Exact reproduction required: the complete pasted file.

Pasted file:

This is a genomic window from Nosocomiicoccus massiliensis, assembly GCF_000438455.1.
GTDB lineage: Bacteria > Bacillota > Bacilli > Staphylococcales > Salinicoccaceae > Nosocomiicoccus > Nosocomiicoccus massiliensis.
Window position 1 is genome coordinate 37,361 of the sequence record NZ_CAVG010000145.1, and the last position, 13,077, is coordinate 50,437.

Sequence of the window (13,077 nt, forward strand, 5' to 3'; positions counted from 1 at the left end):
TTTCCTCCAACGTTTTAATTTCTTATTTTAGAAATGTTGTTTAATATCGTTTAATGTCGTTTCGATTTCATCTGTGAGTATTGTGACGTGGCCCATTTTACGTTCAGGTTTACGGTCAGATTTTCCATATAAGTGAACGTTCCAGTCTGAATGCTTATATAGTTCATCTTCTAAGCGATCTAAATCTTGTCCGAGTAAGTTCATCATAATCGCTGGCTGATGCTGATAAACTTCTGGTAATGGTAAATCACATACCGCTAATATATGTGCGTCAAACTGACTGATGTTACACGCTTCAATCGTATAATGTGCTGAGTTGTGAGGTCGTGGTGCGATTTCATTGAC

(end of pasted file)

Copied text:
This is a genomic window from Nosocomiicoccus massiliensis, assembly GCF_000438455.1.
GTDB lineage: Bacteria > Bacillota > Bacilli > Staphylococcales > Salinicoccaceae > Nosocomiicoccus > Nosocomiicoccus massiliensis.
Window position 1 is genome coordinate 37,361 of the sequence record NZ_CAVG010000145.1, and the last position, 13,077, is coordinate 50,437.

Sequence of the window (13,077 nt, forward strand, 5' to 3'; positions counted from 1 at the left end):
TTTCCTCCAACGTTTTAATTTCTTATTTTAGAAATGTTGTTTAATATCGTTTAATGTCGTTTCGATTTCATCTGTGAGTATTGTGACGTGGCCCATTTTACGTTCAGGTTTACGGTCAGATTTTCCATATAAGTGAACGTTCCAGTCTGAATGCTTATATAGTTCATCTTCTAAGCGATCTAAATCTTGTCCGAGTAAGTTCATCATAATCGCTGGCTGATGCTGATAAACTTCTGGTAATGGTAAATCACATACCGCTAATATATGTGCGTCAAACTGACTGATGTTACACGCTTCAATCGTATAATGTGCTGAGTTGTGAGGTCGTGGTGCGATTTCATTGAC